Thank You For Visiting
September 6, 1845, Dr. J. D. Taylor of Harrodsburg dueled John M. Harrison of Danville in Garrard County with pistols at 30 feet. A ball went through Harrison at first fire and he died several days later. The duelist were bothers-in-law and the cause of the affair was a separation between Taylor and his wife, attributed to Harrison.
Famous Kentucky Duels by J. Winston Coleman, Jr.; pg: 143
September 6, 1807, William Clark arrived in Boone County with his famous older brother, General George Rogers Clark. The two arrived together, not so much for his assistance in a project, but so William could keep an eye on George. George was an alcoholic and William was so devoted to him that he wanted to ensure George’s health and safety.
September 6, 1848, John J. Crittenden became the 17th governor of Kentucky. One of Crittenden’s sons, George B. Crittenden, became a general in the Confederate Army. Another son, Thomas Leonidas Crittenden, became a general in the Union Army.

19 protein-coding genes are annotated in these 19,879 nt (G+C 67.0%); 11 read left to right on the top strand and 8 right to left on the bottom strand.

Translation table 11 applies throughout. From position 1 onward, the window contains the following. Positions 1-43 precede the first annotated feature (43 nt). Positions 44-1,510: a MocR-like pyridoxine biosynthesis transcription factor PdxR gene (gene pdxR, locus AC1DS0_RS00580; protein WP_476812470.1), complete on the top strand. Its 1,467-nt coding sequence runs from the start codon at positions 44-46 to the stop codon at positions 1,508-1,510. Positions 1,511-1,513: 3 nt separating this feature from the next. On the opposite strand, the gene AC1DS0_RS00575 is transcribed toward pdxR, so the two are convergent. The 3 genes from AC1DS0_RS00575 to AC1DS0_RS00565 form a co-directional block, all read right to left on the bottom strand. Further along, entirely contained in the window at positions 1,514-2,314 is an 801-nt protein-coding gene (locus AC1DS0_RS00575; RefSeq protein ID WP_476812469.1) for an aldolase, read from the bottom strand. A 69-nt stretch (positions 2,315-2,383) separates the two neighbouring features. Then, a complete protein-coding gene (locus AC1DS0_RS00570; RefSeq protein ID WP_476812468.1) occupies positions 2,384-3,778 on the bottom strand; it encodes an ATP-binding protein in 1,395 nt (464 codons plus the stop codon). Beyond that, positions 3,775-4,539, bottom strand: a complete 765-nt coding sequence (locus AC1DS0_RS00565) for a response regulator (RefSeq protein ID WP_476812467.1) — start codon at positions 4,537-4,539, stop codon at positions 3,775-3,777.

September 6, 1861, the General Assembly passed a resolution calling for Confederate troops to leave Kentucky; soon after, Kentucky declared their allegiance to the Union ending their status of neutrality.
Saturday, September 6, 1947, state fair officials clamped down on gambling on the midway. The fair held a preview for the press and state officials the night before the grand opening for the general public and sanctioned many workers on the midway for gambling.
September 6, 1950, Army PFC James M. Harrison from Floyd County, Army CPL David L. Rankin from Casey County, Army PFC Billy J. Roper from McCracken County, Army PFC Raymond T. Ross from Estill County, and Army PVT Kenneth R. Shaw from Jefferson County, all died in the Korean War.
September 6, 1963, Miss Peggy Sullivan, a 17-year-old Horse Cave beauty, was crowned Kentucky Tobacco Princess at the State Fairgrounds. As a result, the Caverna High School senior represented Kentucky in the Queen of Tobacco Land Pageant in Richmond, VA.
On September 6, 1992, President George Bush arrived at the Redbirds game with Stan Curtis. The President came to celebrate the fifth anniversary of Kentucky Harvest, a charity that provides food to the poor. Stan Curtis, the founder of Kentucky Harvest, went to prison for stealing from the charity years later.
September 6, 2020, Kentucky reported 313 new cases of coronavirus and three new deaths. It was the second consecutive week a new weekly record was set for new positive cases. The totals now stood at 52,744 positive cases and 996 deaths.